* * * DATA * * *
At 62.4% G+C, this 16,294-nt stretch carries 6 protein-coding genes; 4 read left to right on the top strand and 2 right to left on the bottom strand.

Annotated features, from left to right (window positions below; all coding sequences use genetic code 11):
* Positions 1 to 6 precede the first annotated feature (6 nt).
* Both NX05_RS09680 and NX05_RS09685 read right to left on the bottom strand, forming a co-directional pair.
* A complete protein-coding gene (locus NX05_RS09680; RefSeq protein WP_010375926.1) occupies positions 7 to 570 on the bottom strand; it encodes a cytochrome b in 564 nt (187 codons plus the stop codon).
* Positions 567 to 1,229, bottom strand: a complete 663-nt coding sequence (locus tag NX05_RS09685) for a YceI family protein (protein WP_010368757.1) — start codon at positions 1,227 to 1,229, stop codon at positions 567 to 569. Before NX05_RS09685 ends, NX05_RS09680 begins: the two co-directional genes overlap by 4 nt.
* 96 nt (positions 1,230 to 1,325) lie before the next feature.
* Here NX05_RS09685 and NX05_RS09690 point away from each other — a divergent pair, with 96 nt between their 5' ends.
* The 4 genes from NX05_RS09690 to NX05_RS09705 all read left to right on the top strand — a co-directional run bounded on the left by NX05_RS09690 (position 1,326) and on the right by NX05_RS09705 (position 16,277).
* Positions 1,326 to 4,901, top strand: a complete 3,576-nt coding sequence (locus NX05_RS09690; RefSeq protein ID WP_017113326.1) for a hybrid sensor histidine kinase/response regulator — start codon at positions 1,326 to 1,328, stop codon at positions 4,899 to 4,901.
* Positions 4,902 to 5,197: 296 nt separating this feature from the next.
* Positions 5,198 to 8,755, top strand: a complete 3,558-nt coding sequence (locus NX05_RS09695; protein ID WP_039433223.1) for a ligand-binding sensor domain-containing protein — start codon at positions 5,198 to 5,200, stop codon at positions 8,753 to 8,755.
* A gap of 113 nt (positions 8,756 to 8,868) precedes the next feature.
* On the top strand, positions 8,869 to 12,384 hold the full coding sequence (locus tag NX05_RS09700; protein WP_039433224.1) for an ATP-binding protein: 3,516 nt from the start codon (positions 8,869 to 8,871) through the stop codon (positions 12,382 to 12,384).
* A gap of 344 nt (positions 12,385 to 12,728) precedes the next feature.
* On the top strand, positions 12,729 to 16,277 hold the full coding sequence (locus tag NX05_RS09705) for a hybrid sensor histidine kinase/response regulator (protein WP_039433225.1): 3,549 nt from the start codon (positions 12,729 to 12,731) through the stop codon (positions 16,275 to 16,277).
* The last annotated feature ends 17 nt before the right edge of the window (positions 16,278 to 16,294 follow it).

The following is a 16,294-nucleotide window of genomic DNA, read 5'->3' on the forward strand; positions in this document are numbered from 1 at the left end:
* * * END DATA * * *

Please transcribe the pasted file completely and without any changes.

At 62.4% G+C, this 16,294-nt stretch carries 6 protein-coding genes; 4 read left to right on the top strand and 2 right to left on the bottom strand.

Annotated features, from left to right (window positions below; all coding sequences use genetic code 11):
* Positions 1 to 6 precede the first annotated feature (6 nt).
* Both NX05_RS09680 and NX05_RS09685 read right to left on the bottom strand, forming a co-directional pair.
* A complete protein-coding gene (locus NX05_RS09680; RefSeq protein WP_010375926.1) occupies positions 7 to 570 on the bottom strand; it encodes a cytochrome b in 564 nt (187 codons plus the stop codon).
* Positions 567 to 1,229, bottom strand: a complete 663-nt coding sequence (locus tag NX05_RS09685) for a YceI family protein (protein WP_010368757.1) — start codon at positions 1,227 to 1,229, stop codon at positions 567 to 569. Before NX05_RS09685 ends, NX05_RS09680 begins: the two co-directional genes overlap by 4 nt.
* 96 nt (positions 1,230 to 1,325) lie before the next feature.
* Here NX05_RS09685 and NX05_RS09690 point away from each other — a divergent pair, with 96 nt between their 5' ends.
* The 4 genes from NX05_RS09690 to NX05_RS09705 all read left to right on the top strand — a co-directional run bounded on the left by NX05_RS09690 (position 1,326) and on the right by NX05_RS09705 (position 16,277).
* Positions 1,326 to 4,901, top strand: a complete 3,576-nt coding sequence (locus NX05_RS09690; RefSeq protein ID WP_017113326.1) for a hybrid sensor histidine kinase/response regulator — start codon at positions 1,326 to 1,328, stop codon at positions 4,899 to 4,901.
* Positions 4,902 to 5,197: 296 nt separating this feature from the next.
* Positions 5,198 to 8,755, top strand: a complete 3,558-nt coding sequence (locus NX05_RS09695; protein ID WP_039433223.1) for a ligand-binding sensor domain-containing protein — start codon at positions 5,198 to 5,200, stop codon at positions 8,753 to 8,755.
* A gap of 113 nt (positions 8,756 to 8,868) precedes the next feature.
* On the top strand, positions 8,869 to 12,384 hold the full coding sequence (locus tag NX05_RS09700; protein WP_039433224.1) for an ATP-binding protein: 3,516 nt from the start codon (positions 8,869 to 8,871) through the stop codon (positions 12,382 to 12,384).
* A gap of 344 nt (positions 12,385 to 12,728) precedes the next feature.
* On the top strand, positions 12,729 to 16,277 hold the full coding sequence (locus tag NX05_RS09705) for a hybrid sensor histidine kinase/response regulator (protein WP_039433225.1): 3,549 nt from the start codon (positions 12,729 to 12,731) through the stop codon (positions 16,275 to 16,277).
* The last annotated feature ends 17 nt before the right edge of the window (positions 16,278 to 16,294 follow it).

The following is a 16,294-nucleotide window of genomic DNA, read 5'->3' on the forward strand; positions in this document are numbered from 1 at the left end: